The race to develop more batteries for electric cars might be reviving dormant mines in Sweden. The Woxna mine, which is around 10 miles north of Stockholm, was shut down in 2001 when they saw a decrease in prices. However, that’s about to change, thanks to Leading Edge Materials Corp – a Canadian company that plans on resuming operations.
They are going to focus on the production of graphite, a major element in the production of crucial battery materials. Lithium and cobalt have dominated headlines due to increases in market prices, but companies might be missing out on the potential benefits of graphite.
What’s Different About Graphite?
Graphite is largely used in the steel industry for the insulation of furnaces and has been over exploited for pencils. It is not a metal like lithium and cobalt because it can be made synthetically, and is one of the major components in Tesla’s battery packs.
Europe Turning Toward Their Mineral Base for Capital:
The drive towards revamping Swedish mines reflects a trend in companies turning to Europe as carmakers rush to develop electric cars. And it’s not only graphite that they are looking into. They will also be examining lithium deposits near Woxna and plan to pursue cobalt in Finland.
Additionally, they are testing a purified form of graphite with the intention of making enough by 2020 to sell to other battery makers. Their eventual goal is to start large-scale output in Sweden.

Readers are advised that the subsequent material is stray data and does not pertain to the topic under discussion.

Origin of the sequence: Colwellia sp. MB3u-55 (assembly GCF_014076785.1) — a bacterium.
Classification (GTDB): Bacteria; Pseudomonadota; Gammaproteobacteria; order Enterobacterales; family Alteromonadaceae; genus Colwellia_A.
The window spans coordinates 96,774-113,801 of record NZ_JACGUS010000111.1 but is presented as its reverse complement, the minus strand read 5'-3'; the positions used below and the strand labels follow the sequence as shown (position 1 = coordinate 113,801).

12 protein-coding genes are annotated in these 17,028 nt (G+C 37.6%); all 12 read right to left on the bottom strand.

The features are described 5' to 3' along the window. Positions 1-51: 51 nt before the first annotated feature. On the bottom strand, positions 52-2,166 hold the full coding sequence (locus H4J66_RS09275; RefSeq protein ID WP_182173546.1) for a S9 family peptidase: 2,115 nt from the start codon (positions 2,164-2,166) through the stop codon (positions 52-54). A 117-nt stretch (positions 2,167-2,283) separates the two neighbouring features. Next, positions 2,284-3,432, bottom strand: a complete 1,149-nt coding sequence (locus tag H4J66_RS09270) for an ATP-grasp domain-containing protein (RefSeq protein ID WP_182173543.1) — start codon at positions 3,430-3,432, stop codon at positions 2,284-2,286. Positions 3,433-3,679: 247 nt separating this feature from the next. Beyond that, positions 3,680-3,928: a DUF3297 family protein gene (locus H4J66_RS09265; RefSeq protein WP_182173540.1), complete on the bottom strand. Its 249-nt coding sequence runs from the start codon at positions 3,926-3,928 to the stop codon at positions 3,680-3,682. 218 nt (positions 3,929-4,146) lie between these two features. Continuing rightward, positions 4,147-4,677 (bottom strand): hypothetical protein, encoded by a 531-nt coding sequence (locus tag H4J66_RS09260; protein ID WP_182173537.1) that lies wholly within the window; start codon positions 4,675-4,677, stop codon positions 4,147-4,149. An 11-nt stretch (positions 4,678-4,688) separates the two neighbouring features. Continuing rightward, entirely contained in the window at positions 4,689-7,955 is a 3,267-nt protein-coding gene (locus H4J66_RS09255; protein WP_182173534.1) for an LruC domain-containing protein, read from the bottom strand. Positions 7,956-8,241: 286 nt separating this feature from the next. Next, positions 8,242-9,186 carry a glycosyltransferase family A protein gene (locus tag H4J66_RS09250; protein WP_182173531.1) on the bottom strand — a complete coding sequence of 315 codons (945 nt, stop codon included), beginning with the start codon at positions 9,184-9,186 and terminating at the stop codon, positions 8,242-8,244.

The European Unions Push Toward Battery Development:
EU politicians are pushing for the local development of batteries in order to counter China’s dominance in that sector. Companies are examining European mines and focusing on cobalt from copper, zinc and gold.
Securing raw materials is a big part in the EU’s efforts. However, they are not abundantly available in regions of planned extraction. Still, they remain steadfast in their commitments because they have lowered their dependency on third country sources. They believe that recycling and the use of substitute materials will allow this industry to regain leverage in the global market.
Big plans in Europe:
Finland may be Europe’s golden egg. It is known to have one of the largest reserves of cobalt and facilities that refine around 15% of the world’s colbalt production
German chemical maker BASF SE is planning a 492 million cathode factory. In Poland, South Korea’s LG Chem plans on opening the country’s largest lithium-ion battery factory. Other start-up projects including Germany’s TerraE and NorthVolt are underway.
Government Investment in Sweden:
The Swedish government will invest 1.26 million dollars over the next two years to look at the existence of minerals that are needed for future growth. Sweden has a history of mining for base metals. However, the government believes there is potential for the expansion of more uncommon minerals like tungsten and rare earths.
Sweden has also experienced an increase in private investment in the exploration of minerals used in batteries. Stay tuned for developments in the future.